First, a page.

In the context of Brexit, a customs union has always been a half-way option that doesn’t offer the same benefits as single market membership, but also doesn’t allow the UK to lead a truly independent trade policy. It only addresses trade in goods, and doesn’t solve the problem of the Northern Irish border – although it is a big step forward in that respect.
But how would a customs union between the EU and the UK look from a practical perspective? What paperwork would be needed at the border, say?
A customs union is a group of countries which decide to abolish import tariffs and quantitative restrictions amongst themselves, create a customs bloc and set up a common external tariff. All members charge the same import duties on goods coming from third countries. The EU has its own customs union (the one referred to as ‘the’ customs union in the Brexit debate) which, together with the subsequently formed single market, allows for the free movement of goods. In addition, the EU also has a customs union with Andorra and San Marino, and a partial one with Turkey.
A customs union is only a framework, though, and the details are negotiated between members. If the UK was to opt for this as the basis for its future relationship with the EU, a number of questions would need answering.
How are external tariffs managed?
As there is a common external tariff, members of a customs union cannot sign independent trade agreements offering preferential tariffs to other countries: they cannot lower the external import tariff for another country alone, only as a bloc. In theory members can of course sign deals in areas not covered by the union (e.g. services, investment).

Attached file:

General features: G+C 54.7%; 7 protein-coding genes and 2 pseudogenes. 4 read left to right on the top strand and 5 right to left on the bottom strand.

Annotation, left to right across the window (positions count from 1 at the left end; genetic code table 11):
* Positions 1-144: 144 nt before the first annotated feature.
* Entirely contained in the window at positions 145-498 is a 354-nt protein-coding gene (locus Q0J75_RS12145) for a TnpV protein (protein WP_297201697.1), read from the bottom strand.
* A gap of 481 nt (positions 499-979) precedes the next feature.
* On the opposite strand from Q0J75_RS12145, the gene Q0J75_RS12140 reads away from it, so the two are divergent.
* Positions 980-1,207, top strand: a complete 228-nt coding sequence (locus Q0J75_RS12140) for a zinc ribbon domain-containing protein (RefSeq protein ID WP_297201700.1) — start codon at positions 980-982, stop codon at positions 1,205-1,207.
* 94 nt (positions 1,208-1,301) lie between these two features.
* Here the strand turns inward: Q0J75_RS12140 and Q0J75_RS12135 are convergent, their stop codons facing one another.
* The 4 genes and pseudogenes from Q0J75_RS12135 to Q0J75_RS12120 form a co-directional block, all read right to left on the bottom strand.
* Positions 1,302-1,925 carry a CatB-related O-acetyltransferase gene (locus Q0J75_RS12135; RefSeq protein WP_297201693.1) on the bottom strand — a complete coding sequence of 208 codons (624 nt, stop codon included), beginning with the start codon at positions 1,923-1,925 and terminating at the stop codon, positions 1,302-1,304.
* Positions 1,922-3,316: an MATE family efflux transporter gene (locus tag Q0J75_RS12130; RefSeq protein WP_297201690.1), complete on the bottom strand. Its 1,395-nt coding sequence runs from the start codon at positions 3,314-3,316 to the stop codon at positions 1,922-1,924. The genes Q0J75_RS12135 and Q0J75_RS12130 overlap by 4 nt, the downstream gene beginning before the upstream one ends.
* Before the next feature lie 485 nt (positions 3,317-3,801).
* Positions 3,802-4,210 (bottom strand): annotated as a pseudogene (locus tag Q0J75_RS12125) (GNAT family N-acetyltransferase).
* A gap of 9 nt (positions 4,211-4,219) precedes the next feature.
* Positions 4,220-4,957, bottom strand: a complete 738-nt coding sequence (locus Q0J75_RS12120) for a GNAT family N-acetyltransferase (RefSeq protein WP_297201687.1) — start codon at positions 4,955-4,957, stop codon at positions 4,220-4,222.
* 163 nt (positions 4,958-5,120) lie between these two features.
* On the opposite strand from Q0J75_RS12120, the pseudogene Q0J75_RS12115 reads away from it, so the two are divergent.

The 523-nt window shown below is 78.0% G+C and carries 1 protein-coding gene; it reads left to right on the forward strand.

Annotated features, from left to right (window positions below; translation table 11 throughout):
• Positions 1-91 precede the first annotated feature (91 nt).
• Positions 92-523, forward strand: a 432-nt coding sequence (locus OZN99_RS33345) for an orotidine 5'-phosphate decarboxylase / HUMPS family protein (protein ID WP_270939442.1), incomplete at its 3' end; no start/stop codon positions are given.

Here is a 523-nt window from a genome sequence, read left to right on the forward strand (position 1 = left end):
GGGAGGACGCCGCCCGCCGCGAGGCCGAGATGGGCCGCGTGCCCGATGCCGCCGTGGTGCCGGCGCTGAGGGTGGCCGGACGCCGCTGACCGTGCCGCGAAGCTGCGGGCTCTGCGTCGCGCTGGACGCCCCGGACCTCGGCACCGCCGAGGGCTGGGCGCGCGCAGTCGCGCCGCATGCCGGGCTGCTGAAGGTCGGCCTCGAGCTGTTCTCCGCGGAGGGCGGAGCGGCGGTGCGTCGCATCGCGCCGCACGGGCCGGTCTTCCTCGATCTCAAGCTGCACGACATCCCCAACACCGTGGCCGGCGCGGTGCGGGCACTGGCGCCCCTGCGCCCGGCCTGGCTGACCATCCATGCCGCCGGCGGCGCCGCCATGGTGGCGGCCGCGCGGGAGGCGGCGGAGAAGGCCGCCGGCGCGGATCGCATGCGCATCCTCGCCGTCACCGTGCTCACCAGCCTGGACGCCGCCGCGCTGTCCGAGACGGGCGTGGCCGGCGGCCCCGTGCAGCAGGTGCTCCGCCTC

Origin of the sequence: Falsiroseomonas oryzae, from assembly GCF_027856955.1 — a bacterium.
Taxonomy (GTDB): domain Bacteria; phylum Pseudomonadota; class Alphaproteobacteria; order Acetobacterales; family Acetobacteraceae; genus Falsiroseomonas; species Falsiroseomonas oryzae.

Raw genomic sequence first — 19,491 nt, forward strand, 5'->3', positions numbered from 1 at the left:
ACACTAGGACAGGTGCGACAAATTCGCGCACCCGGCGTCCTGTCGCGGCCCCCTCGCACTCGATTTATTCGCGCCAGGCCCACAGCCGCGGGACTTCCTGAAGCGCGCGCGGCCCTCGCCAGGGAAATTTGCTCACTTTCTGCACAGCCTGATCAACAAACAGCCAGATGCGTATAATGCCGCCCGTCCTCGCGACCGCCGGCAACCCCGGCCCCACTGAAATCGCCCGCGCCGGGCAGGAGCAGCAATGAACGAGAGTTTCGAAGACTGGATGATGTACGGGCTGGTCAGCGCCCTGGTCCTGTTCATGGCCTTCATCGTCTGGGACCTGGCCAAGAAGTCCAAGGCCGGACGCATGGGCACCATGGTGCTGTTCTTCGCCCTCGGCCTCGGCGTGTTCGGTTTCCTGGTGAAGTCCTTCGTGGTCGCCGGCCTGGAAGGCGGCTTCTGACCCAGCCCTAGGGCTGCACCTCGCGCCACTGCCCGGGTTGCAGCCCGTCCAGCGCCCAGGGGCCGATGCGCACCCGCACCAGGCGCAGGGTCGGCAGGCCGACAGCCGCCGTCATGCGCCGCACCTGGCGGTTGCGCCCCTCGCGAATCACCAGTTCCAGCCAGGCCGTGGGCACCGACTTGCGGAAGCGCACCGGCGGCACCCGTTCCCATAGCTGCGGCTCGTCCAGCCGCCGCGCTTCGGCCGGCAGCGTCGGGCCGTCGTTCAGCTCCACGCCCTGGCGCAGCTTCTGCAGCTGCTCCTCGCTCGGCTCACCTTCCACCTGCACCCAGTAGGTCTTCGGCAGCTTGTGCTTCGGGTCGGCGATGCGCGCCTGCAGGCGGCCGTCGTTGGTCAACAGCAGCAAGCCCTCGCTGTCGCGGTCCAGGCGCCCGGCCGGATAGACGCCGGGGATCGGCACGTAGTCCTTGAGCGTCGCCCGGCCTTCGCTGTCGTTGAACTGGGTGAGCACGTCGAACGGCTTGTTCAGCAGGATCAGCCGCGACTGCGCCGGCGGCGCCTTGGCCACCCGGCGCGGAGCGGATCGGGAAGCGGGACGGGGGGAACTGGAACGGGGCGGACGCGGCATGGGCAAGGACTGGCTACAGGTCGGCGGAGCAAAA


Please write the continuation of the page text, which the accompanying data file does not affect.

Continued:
This is one of the potential down-sides of being in a customs union, and a country’s ability to negotiate its own free trade agreements (FTAs) needs to be balanced against the benefits of being in a customs bloc – including the potential for negotiating better deals as a group.
In reality, there are many examples of cases where the common external tariff has been less than unified. The EU signs FTAs with other countries which Turkey is not a party to but has to abide by. This leads to asymmetry where goods from the EU’s FTA partners can enter Turkey on a preferential basis but not the other way round. In principle, Turkey aims to replicate the EU’s trade deals but this does not necessarily happen. However, there are ongoing attempts to address this asymmetry and an EU-Turkey customs union is likely to evolve in the future.
A Turkish-style asymmetry is not something the UK could realistically agree to. Nonetheless, whether or not the UK would be a party to EU’s current and prospective FTAs would need to be determined by all parties involved. There is definitely a good case for it, especially for the agreements signed to date, where the UK was involved in the negotiation process. But this would be far from automatic.
How far are trade policy measures harmonised?
Members of a customs union are normally required to harmonise other aspects of trade and commercial policy. For example, if a company was to import Chinese steel into the EU, it would need to pay import duties as well as anti-dumping duties. If the UK and the EU were in a customs union, the UK should probably apply same levels of anti-dumping duties in order to prevent a situation where companies could import Chinese steel into the EU via the UK.
Similar issues arise around standards – areas that are not technically required to be harmonised under a customs union and are more of a feature of a single market, but which would make moving goods and selling them in various markets much easier.